Chancellor Angela Merkel said on Wednesday Germany could not simply look away if chemical attacks took place in Syria, two days after her government said it was in talks with its allies about a possible military deployment in the war-torn country.
The conservative leader said Germany’s could not just reject military intervention, a direct rebuke of her Social Democratic coalition partners, who have rejected participation in military action against Syria.
“It cannot be the German position to simply say ‘no’, no matter what happens in the world,” she told the Bundestag lower house of parliament.
Germany, the world’s fourth largest economy, is under pressure from the United States to boost military spending and shoulder more responsibility within NATO. It did not participate in military strikes carried out by U.S., French and British forces on Syria in April after a chemical weapons attack.
But Merkel and her conservatives must win over the more pacifist Social Democrats (SPD), junior partners in the ruling coalition, and overcome massive public opposition to Germany’s participation in military combat missions.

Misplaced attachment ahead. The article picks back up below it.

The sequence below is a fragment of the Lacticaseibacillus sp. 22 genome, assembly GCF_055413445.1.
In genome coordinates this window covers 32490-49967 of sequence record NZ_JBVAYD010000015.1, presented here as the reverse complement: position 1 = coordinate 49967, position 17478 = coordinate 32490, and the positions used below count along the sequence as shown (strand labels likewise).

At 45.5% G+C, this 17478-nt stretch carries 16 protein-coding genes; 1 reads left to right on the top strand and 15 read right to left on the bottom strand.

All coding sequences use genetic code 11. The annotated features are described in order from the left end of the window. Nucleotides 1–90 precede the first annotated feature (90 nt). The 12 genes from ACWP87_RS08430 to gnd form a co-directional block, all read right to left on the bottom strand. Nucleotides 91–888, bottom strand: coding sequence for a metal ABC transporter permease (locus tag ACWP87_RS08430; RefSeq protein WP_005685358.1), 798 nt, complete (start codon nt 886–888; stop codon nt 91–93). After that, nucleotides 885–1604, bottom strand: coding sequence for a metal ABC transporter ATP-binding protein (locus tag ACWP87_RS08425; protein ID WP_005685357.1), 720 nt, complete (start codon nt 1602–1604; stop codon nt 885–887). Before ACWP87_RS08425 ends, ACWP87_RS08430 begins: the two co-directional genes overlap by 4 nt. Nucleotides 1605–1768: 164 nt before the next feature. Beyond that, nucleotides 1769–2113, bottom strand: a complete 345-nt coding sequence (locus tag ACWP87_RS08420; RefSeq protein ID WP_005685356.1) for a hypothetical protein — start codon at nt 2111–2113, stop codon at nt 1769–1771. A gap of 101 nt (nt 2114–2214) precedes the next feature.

SPD leader Andrea Nahles on Wednesday told lawmakers her party would not agree to military intervention in Syria unless the United Nations authorised such action.
Combat missions remain a sensitive topic in Germany, given its Nazi past. Participation in any air strikes in Syria would also put Germany on a collision course with Russia, the main backer of President Bashar al-Assad.
Seventy-four percent of Germans oppose participation in a military intervention in the event of another chemical weapons attack by the Syrian government, according to a new poll by Die Welt newspaper that was published Wednesday. (Reuters)